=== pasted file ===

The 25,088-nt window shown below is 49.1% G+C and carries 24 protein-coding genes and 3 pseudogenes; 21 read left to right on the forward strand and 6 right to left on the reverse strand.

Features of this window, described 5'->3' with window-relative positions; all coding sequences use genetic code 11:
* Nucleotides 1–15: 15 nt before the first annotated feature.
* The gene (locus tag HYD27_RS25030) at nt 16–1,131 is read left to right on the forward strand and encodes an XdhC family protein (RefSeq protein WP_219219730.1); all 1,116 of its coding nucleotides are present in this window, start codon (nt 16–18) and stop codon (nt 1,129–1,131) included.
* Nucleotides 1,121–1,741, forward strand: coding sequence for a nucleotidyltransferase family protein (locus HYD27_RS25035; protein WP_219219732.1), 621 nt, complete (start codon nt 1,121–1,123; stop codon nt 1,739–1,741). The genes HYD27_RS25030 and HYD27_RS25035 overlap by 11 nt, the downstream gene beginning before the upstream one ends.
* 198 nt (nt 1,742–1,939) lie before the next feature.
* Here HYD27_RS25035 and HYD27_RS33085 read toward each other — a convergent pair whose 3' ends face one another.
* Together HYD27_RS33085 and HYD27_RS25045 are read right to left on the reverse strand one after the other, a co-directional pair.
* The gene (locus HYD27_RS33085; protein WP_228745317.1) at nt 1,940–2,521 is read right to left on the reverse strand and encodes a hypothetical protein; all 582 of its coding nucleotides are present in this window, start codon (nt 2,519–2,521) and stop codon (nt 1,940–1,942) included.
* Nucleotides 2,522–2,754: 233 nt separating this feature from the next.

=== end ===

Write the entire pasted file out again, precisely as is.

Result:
The 25,088-nt window shown below is 49.1% G+C and carries 24 protein-coding genes and 3 pseudogenes; 21 read left to right on the forward strand and 6 right to left on the reverse strand.

Features of this window, described 5'->3' with window-relative positions; all coding sequences use genetic code 11:
* Nucleotides 1–15: 15 nt before the first annotated feature.
* The gene (locus tag HYD27_RS25030) at nt 16–1,131 is read left to right on the forward strand and encodes an XdhC family protein (RefSeq protein WP_219219730.1); all 1,116 of its coding nucleotides are present in this window, start codon (nt 16–18) and stop codon (nt 1,129–1,131) included.
* Nucleotides 1,121–1,741, forward strand: coding sequence for a nucleotidyltransferase family protein (locus HYD27_RS25035; protein WP_219219732.1), 621 nt, complete (start codon nt 1,121–1,123; stop codon nt 1,739–1,741). The genes HYD27_RS25030 and HYD27_RS25035 overlap by 11 nt, the downstream gene beginning before the upstream one ends.
* 198 nt (nt 1,742–1,939) lie before the next feature.
* Here HYD27_RS25035 and HYD27_RS33085 read toward each other — a convergent pair whose 3' ends face one another.
* Together HYD27_RS33085 and HYD27_RS25045 are read right to left on the reverse strand one after the other, a co-directional pair.
* The gene (locus HYD27_RS33085; protein WP_228745317.1) at nt 1,940–2,521 is read right to left on the reverse strand and encodes a hypothetical protein; all 582 of its coding nucleotides are present in this window, start codon (nt 2,519–2,521) and stop codon (nt 1,940–1,942) included.
* Nucleotides 2,522–2,754: 233 nt separating this feature from the next.